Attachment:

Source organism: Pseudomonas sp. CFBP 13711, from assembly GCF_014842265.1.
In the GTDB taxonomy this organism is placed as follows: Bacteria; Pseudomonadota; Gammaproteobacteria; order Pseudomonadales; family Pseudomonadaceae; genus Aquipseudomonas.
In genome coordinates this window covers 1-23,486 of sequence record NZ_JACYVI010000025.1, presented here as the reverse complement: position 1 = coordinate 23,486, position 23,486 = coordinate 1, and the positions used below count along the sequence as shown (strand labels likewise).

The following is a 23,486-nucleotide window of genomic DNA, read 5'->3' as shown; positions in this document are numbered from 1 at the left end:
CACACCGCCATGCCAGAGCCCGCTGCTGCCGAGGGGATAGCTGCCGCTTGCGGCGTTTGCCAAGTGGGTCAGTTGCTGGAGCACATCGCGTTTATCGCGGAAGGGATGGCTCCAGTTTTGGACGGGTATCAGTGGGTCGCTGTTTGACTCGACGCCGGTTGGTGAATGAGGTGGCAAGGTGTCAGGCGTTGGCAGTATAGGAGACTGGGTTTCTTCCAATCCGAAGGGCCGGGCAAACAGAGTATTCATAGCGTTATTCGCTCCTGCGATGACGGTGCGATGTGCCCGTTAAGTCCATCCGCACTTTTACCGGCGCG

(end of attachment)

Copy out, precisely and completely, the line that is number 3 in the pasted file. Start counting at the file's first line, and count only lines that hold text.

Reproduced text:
In genome coordinates this window covers 1-23,486 of sequence record NZ_JACYVI010000025.1, presented here as the reverse complement: position 1 = coordinate 23,486, position 23,486 = coordinate 1, and the positions used below count along the sequence as shown (strand labels likewise).